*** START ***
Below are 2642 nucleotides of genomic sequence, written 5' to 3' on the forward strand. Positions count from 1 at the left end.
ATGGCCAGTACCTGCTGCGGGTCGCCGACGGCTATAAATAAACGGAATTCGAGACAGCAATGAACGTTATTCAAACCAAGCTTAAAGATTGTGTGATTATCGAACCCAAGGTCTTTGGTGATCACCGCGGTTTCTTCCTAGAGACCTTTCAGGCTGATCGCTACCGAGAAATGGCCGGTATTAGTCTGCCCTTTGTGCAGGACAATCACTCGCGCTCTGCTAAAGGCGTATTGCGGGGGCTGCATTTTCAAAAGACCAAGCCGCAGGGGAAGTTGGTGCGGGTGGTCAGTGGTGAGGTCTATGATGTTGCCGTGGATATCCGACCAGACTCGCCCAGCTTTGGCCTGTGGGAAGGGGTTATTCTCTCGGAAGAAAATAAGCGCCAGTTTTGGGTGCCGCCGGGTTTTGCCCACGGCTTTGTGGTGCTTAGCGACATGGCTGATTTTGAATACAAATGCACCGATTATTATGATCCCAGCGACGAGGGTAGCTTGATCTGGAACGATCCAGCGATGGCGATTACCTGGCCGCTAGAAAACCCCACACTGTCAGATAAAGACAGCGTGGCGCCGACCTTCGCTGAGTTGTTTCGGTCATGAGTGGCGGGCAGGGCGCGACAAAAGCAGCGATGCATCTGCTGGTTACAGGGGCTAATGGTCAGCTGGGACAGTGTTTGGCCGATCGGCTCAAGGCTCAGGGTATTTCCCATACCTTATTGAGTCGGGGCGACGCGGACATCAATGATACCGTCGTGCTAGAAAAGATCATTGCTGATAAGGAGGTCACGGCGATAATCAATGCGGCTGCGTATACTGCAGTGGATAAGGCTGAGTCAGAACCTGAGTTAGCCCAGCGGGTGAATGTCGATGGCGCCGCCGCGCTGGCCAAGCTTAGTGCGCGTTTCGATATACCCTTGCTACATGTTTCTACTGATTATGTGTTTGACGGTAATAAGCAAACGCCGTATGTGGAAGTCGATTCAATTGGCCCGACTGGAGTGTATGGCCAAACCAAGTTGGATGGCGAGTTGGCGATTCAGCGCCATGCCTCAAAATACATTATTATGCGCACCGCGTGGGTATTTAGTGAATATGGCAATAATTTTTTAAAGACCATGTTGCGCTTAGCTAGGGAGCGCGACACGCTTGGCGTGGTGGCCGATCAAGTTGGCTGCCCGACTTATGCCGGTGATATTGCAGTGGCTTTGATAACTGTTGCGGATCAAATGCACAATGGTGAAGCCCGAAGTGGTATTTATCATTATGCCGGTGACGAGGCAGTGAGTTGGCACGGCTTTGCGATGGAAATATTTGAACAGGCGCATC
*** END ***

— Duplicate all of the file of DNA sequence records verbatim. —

Below are 2642 nucleotides of genomic sequence, written 5' to 3' on the forward strand. Positions count from 1 at the left end.
ATGGCCAGTACCTGCTGCGGGTCGCCGACGGCTATAAATAAACGGAATTCGAGACAGCAATGAACGTTATTCAAACCAAGCTTAAAGATTGTGTGATTATCGAACCCAAGGTCTTTGGTGATCACCGCGGTTTCTTCCTAGAGACCTTTCAGGCTGATCGCTACCGAGAAATGGCCGGTATTAGTCTGCCCTTTGTGCAGGACAATCACTCGCGCTCTGCTAAAGGCGTATTGCGGGGGCTGCATTTTCAAAAGACCAAGCCGCAGGGGAAGTTGGTGCGGGTGGTCAGTGGTGAGGTCTATGATGTTGCCGTGGATATCCGACCAGACTCGCCCAGCTTTGGCCTGTGGGAAGGGGTTATTCTCTCGGAAGAAAATAAGCGCCAGTTTTGGGTGCCGCCGGGTTTTGCCCACGGCTTTGTGGTGCTTAGCGACATGGCTGATTTTGAATACAAATGCACCGATTATTATGATCCCAGCGACGAGGGTAGCTTGATCTGGAACGATCCAGCGATGGCGATTACCTGGCCGCTAGAAAACCCCACACTGTCAGATAAAGACAGCGTGGCGCCGACCTTCGCTGAGTTGTTTCGGTCATGAGTGGCGGGCAGGGCGCGACAAAAGCAGCGATGCATCTGCTGGTTACAGGGGCTAATGGTCAGCTGGGACAGTGTTTGGCCGATCGGCTCAAGGCTCAGGGTATTTCCCATACCTTATTGAGTCGGGGCGACGCGGACATCAATGATACCGTCGTGCTAGAAAAGATCATTGCTGATAAGGAGGTCACGGCGATAATCAATGCGGCTGCGTATACTGCAGTGGATAAGGCTGAGTCAGAACCTGAGTTAGCCCAGCGGGTGAATGTCGATGGCGCCGCCGCGCTGGCCAAGCTTAGTGCGCGTTTCGATATACCCTTGCTACATGTTTCTACTGATTATGTGTTTGACGGTAATAAGCAAACGCCGTATGTGGAAGTCGATTCAATTGGCCCGACTGGAGTGTATGGCCAAACCAAGTTGGATGGCGAGTTGGCGATTCAGCGCCATGCCTCAAAATACATTATTATGCGCACCGCGTGGGTATTTAGTGAATATGGCAATAATTTTTTAAAGACCATGTTGCGCTTAGCTAGGGAGCGCGACACGCTTGGCGTGGTGGCCGATCAAGTTGGCTGCCCGACTTATGCCGGTGATATTGCAGTGGCTTTGATAACTGTTGCGGATCAAATGCACAATGGTGAAGCCCGAAGTGGTATTTATCATTATGCCGGTGACGAGGCAGTGAGTTGGCACGGCTTTGCGATGGAAATATTTGAACAGGCGCATC